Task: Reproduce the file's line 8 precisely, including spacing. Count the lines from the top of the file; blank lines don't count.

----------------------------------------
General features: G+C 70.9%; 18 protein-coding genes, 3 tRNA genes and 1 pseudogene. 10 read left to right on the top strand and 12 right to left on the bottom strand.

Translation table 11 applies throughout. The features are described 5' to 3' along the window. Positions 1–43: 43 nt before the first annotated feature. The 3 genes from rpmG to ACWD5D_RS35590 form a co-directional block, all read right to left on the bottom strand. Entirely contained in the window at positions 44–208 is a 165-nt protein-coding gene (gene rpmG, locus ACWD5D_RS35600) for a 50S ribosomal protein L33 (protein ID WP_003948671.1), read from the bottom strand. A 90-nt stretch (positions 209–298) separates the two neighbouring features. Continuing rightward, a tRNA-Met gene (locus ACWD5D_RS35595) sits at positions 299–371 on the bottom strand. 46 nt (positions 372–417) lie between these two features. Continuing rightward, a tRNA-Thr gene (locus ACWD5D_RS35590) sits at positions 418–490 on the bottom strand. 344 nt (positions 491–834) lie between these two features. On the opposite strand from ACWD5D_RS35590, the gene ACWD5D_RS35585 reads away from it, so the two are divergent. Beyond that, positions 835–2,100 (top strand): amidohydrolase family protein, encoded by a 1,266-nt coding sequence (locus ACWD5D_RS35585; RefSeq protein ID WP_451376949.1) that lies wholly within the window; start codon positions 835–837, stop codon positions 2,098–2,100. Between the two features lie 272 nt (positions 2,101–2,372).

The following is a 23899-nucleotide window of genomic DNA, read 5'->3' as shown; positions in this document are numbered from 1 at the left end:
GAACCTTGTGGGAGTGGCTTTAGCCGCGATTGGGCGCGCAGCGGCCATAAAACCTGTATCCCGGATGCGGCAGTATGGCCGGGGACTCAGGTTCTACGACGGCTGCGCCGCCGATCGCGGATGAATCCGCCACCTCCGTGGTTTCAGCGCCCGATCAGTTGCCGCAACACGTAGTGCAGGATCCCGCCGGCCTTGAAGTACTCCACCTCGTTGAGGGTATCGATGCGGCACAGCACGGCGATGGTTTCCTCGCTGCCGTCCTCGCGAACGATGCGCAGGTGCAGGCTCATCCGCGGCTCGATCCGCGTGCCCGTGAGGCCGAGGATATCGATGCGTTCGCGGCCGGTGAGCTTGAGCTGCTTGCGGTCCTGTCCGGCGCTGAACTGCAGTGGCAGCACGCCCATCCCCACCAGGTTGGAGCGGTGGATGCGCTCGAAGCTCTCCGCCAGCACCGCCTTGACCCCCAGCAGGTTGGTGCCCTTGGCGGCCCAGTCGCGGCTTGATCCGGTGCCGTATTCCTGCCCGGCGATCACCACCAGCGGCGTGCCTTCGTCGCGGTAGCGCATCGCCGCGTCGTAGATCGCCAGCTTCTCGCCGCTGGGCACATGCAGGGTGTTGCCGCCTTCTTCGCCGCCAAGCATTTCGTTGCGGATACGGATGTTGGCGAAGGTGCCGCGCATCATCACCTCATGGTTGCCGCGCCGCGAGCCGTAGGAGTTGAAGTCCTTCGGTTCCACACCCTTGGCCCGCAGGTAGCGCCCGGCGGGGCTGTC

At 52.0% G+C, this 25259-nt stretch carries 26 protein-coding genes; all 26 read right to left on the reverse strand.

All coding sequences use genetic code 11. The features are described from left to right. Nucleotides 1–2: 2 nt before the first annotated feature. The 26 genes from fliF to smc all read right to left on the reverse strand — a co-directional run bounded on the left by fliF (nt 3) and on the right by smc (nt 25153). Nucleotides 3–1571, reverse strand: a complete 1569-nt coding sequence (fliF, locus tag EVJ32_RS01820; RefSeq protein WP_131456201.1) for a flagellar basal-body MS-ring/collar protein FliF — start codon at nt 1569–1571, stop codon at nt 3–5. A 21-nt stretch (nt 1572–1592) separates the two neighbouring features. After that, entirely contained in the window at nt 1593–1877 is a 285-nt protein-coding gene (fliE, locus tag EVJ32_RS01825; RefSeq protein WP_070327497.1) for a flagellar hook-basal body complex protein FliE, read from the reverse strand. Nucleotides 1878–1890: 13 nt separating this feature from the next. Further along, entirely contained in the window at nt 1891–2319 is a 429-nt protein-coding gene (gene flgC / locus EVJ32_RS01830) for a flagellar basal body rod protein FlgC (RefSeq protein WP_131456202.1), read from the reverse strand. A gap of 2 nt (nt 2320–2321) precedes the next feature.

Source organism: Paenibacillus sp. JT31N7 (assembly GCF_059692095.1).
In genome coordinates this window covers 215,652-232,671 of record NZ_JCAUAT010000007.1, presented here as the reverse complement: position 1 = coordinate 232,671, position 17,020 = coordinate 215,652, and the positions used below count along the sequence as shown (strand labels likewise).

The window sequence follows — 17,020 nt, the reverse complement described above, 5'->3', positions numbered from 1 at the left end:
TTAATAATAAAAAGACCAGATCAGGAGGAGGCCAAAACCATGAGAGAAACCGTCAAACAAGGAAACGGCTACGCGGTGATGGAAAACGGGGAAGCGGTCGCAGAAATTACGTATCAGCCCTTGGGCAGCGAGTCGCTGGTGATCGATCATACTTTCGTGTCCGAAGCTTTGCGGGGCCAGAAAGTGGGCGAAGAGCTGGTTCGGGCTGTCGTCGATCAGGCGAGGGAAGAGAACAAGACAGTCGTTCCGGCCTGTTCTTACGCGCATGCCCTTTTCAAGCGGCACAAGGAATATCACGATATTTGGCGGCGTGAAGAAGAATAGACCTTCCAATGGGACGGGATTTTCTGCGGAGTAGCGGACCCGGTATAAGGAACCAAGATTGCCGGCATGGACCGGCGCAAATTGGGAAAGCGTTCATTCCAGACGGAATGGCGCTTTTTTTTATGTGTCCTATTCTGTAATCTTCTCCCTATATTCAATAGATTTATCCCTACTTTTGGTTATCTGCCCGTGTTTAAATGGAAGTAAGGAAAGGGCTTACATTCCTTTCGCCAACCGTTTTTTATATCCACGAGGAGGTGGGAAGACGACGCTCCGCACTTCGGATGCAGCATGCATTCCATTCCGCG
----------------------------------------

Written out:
In genome coordinates this window covers 215,652-232,671 of record NZ_JCAUAT010000007.1, presented here as the reverse complement: position 1 = coordinate 232,671, position 17,020 = coordinate 215,652, and the positions used below count along the sequence as shown (strand labels likewise).